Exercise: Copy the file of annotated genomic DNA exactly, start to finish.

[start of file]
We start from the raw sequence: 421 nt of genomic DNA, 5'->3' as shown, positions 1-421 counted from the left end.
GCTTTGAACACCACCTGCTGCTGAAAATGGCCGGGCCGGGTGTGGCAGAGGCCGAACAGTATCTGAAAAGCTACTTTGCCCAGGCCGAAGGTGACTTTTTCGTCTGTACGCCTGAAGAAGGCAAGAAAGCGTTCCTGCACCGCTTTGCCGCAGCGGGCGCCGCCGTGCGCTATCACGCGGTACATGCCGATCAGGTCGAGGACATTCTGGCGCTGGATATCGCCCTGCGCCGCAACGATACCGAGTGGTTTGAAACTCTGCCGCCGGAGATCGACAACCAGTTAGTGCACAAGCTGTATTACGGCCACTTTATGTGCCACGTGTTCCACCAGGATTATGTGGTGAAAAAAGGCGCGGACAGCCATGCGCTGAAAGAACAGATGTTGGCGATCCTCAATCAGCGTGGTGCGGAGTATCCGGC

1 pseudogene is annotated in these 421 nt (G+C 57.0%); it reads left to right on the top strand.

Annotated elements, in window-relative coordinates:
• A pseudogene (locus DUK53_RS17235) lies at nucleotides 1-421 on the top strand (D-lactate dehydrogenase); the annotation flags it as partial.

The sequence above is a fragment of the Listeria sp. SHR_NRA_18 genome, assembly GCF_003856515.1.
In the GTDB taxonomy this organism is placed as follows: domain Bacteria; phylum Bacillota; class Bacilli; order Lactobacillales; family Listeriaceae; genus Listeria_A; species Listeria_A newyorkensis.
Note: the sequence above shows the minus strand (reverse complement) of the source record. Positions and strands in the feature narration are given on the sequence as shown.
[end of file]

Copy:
We start from the raw sequence: 421 nt of genomic DNA, 5'->3' as shown, positions 1-421 counted from the left end.
GCTTTGAACACCACCTGCTGCTGAAAATGGCCGGGCCGGGTGTGGCAGAGGCCGAACAGTATCTGAAAAGCTACTTTGCCCAGGCCGAAGGTGACTTTTTCGTCTGTACGCCTGAAGAAGGCAAGAAAGCGTTCCTGCACCGCTTTGCCGCAGCGGGCGCCGCCGTGCGCTATCACGCGGTACATGCCGATCAGGTCGAGGACATTCTGGCGCTGGATATCGCCCTGCGCCGCAACGATACCGAGTGGTTTGAAACTCTGCCGCCGGAGATCGACAACCAGTTAGTGCACAAGCTGTATTACGGCCACTTTATGTGCCACGTGTTCCACCAGGATTATGTGGTGAAAAAAGGCGCGGACAGCCATGCGCTGAAAGAACAGATGTTGGCGATCCTCAATCAGCGTGGTGCGGAGTATCCGGC

1 pseudogene is annotated in these 421 nt (G+C 57.0%); it reads left to right on the top strand.

Annotated elements, in window-relative coordinates:
• A pseudogene (locus DUK53_RS17235) lies at nucleotides 1-421 on the top strand (D-lactate dehydrogenase); the annotation flags it as partial.

The sequence above is a fragment of the Listeria sp. SHR_NRA_18 genome, assembly GCF_003856515.1.
In the GTDB taxonomy this organism is placed as follows: domain Bacteria; phylum Bacillota; class Bacilli; order Lactobacillales; family Listeriaceae; genus Listeria_A; species Listeria_A newyorkensis.
Note: the sequence above shows the minus strand (reverse complement) of the source record. Positions and strands in the feature narration are given on the sequence as shown.